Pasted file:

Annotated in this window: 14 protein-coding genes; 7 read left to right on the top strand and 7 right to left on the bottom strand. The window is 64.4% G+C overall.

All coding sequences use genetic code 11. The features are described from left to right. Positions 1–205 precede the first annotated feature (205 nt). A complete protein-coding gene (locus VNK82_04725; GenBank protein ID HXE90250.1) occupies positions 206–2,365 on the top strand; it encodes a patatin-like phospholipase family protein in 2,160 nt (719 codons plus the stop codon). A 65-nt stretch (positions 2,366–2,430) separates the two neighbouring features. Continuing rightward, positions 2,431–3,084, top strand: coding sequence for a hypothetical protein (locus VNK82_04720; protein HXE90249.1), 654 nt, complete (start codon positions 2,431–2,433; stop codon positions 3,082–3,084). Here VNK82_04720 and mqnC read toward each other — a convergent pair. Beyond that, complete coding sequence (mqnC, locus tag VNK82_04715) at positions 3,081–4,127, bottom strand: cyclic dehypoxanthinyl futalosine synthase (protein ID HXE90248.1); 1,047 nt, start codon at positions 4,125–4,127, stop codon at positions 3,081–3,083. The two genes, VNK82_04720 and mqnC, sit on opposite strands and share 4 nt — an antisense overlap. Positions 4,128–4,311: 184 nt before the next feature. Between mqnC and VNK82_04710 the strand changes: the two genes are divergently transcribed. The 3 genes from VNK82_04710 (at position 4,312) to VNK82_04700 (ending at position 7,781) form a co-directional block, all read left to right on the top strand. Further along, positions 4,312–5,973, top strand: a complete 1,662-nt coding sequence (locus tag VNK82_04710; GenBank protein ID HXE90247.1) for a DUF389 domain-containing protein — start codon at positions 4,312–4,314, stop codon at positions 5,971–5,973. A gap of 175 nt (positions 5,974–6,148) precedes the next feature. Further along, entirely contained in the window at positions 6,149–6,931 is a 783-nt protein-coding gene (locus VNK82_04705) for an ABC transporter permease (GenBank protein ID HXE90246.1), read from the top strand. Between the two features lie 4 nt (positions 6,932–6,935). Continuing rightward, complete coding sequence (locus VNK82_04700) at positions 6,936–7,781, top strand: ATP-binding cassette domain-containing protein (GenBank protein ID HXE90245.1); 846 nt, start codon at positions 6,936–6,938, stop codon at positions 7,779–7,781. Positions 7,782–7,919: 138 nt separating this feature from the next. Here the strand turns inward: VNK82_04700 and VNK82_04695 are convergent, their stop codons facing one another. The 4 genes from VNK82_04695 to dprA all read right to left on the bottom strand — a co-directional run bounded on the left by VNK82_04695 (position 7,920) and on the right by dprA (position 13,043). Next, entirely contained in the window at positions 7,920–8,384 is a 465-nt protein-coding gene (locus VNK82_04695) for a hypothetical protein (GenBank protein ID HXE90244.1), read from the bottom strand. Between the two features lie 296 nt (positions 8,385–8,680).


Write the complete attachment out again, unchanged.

Annotated in this window: 14 protein-coding genes; 7 read left to right on the top strand and 7 right to left on the bottom strand. The window is 64.4% G+C overall.

All coding sequences use genetic code 11. The features are described from left to right. Positions 1–205 precede the first annotated feature (205 nt). A complete protein-coding gene (locus VNK82_04725; GenBank protein ID HXE90250.1) occupies positions 206–2,365 on the top strand; it encodes a patatin-like phospholipase family protein in 2,160 nt (719 codons plus the stop codon). A 65-nt stretch (positions 2,366–2,430) separates the two neighbouring features. Continuing rightward, positions 2,431–3,084, top strand: coding sequence for a hypothetical protein (locus VNK82_04720; protein HXE90249.1), 654 nt, complete (start codon positions 2,431–2,433; stop codon positions 3,082–3,084). Here VNK82_04720 and mqnC read toward each other — a convergent pair. Beyond that, complete coding sequence (mqnC, locus tag VNK82_04715) at positions 3,081–4,127, bottom strand: cyclic dehypoxanthinyl futalosine synthase (protein ID HXE90248.1); 1,047 nt, start codon at positions 4,125–4,127, stop codon at positions 3,081–3,083. The two genes, VNK82_04720 and mqnC, sit on opposite strands and share 4 nt — an antisense overlap. Positions 4,128–4,311: 184 nt before the next feature. Between mqnC and VNK82_04710 the strand changes: the two genes are divergently transcribed. The 3 genes from VNK82_04710 (at position 4,312) to VNK82_04700 (ending at position 7,781) form a co-directional block, all read left to right on the top strand. Further along, positions 4,312–5,973, top strand: a complete 1,662-nt coding sequence (locus tag VNK82_04710; GenBank protein ID HXE90247.1) for a DUF389 domain-containing protein — start codon at positions 4,312–4,314, stop codon at positions 5,971–5,973. A gap of 175 nt (positions 5,974–6,148) precedes the next feature. Further along, entirely contained in the window at positions 6,149–6,931 is a 783-nt protein-coding gene (locus VNK82_04705) for an ABC transporter permease (GenBank protein ID HXE90246.1), read from the top strand. Between the two features lie 4 nt (positions 6,932–6,935). Continuing rightward, complete coding sequence (locus VNK82_04700) at positions 6,936–7,781, top strand: ATP-binding cassette domain-containing protein (GenBank protein ID HXE90245.1); 846 nt, start codon at positions 6,936–6,938, stop codon at positions 7,779–7,781. Positions 7,782–7,919: 138 nt separating this feature from the next. Here the strand turns inward: VNK82_04700 and VNK82_04695 are convergent, their stop codons facing one another. The 4 genes from VNK82_04695 to dprA all read right to left on the bottom strand — a co-directional run bounded on the left by VNK82_04695 (position 7,920) and on the right by dprA (position 13,043). Next, entirely contained in the window at positions 7,920–8,384 is a 465-nt protein-coding gene (locus VNK82_04695) for a hypothetical protein (GenBank protein ID HXE90244.1), read from the bottom strand. Between the two features lie 296 nt (positions 8,385–8,680).